California lawmakers have pushed forward a bill that would implement a federal rule establishing new training standards for entry-level CDL drivers.
The bill, SB 1236, “would require the [Department of Motor Vehicles], no later than June 5, 2020, to adopt regulations related to entry-level driver training requirements for drivers of commercial motor vehicles including specified minimum hours of behind-the-wheel training and in compliance with the requirements of specified federal regulations.”
The bill also addresses minimum behind-the-wheel training standards for entry-level CDL holders. The legislation would “require an applicant for a class A or B commercial driver’s license to complete a minimum of 15 hours of behind-the-wheel training, at least ten hours of which shall be on a public road.” The language of the legislation allows 50 minutes of driving to be considered an hour behind the wheel.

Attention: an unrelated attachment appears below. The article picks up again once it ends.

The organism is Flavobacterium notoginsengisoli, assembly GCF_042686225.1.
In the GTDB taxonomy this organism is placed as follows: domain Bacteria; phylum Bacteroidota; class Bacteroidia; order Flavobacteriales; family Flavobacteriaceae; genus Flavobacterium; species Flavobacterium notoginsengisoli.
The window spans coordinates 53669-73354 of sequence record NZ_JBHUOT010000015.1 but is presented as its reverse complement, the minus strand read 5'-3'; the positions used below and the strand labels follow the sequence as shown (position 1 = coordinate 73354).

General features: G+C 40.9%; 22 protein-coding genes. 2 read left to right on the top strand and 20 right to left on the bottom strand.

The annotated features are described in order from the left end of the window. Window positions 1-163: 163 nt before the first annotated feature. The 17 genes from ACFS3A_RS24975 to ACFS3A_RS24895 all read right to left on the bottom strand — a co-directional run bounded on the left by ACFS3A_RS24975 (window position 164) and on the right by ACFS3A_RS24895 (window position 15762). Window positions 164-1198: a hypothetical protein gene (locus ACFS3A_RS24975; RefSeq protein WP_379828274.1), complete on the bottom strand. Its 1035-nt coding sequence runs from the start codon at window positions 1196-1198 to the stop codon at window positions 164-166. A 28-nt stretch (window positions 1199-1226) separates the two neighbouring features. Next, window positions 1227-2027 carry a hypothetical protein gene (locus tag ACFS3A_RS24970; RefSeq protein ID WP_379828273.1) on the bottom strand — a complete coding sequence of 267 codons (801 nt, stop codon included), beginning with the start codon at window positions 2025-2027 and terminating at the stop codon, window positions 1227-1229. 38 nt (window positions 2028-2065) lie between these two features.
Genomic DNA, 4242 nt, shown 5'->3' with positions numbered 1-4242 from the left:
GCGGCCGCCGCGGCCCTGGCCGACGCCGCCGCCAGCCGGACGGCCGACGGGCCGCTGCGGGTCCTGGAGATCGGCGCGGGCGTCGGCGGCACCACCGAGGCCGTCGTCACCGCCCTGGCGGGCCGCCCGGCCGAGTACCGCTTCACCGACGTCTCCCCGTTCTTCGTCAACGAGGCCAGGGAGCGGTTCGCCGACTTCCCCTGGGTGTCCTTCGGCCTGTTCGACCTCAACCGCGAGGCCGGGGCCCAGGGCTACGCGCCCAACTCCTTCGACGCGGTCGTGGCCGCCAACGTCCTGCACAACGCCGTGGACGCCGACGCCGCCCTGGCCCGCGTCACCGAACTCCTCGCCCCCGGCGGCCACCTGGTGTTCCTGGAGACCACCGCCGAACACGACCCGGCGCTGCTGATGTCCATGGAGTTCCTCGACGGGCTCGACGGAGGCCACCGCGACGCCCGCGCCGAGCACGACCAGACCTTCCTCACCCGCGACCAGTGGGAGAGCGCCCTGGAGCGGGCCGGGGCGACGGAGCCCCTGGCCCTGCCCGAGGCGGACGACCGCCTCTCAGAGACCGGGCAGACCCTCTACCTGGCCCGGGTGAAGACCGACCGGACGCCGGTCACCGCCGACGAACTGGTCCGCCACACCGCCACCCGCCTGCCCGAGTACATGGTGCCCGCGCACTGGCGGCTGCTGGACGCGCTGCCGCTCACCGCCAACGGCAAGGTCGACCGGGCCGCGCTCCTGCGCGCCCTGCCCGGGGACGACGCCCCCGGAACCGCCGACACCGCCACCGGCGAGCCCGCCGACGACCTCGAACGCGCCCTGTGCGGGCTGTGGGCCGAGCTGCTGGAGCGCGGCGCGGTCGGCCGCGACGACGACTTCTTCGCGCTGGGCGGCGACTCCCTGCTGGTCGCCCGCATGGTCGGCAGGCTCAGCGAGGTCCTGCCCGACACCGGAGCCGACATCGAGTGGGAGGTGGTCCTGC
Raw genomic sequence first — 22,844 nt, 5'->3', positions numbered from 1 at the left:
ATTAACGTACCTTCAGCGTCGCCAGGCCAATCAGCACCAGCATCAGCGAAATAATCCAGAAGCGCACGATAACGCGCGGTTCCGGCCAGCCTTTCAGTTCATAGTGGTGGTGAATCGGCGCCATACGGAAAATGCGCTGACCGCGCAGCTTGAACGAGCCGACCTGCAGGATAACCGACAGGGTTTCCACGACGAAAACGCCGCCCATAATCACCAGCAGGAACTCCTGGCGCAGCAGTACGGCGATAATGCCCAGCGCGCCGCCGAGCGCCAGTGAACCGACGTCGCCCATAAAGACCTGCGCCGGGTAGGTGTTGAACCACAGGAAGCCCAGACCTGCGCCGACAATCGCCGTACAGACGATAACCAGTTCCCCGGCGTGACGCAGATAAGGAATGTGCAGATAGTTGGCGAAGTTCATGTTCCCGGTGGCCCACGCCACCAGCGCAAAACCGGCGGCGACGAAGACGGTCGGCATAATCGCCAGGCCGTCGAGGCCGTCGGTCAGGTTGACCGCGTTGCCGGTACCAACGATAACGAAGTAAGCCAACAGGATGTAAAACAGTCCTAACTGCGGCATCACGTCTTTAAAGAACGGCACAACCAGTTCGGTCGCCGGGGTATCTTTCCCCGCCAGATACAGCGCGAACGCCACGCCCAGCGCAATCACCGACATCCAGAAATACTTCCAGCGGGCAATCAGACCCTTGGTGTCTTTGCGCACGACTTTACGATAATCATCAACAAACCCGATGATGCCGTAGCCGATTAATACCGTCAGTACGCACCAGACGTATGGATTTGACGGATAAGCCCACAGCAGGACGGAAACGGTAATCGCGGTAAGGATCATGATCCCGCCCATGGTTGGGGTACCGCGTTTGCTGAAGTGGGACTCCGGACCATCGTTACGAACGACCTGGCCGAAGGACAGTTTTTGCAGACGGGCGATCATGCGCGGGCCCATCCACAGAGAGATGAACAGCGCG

Drivers would be required to complete the training with either a certified commercial vehicle instruction training program or from a certified employer before receiving their CDL.
An earlier version of the bill was initially introduced on January 9, 2017, by Sen. Bill Monning but it never advanced to a floor vote. Monning reintroduced the bill on February 15 of 2018 and it has advanced to a final reading on the California’s Assembly chamber floor, after which it is eligible for a vote.
When the FMCSA passed its own Final Rule establishing minimum training standards for entry-level CDL drivers in December of 2016, it did not establish a minimum number of hours for behind-the-wheel training. Rather, it would “would be required to demonstrate proficiency in knowledge training and behind-the-wheel training on a driving range and on a public road, with training obtained from an instructional program that meets FMCSA standards.”
Owner-Operator Independent Drivers Association has come out in support of the legislation.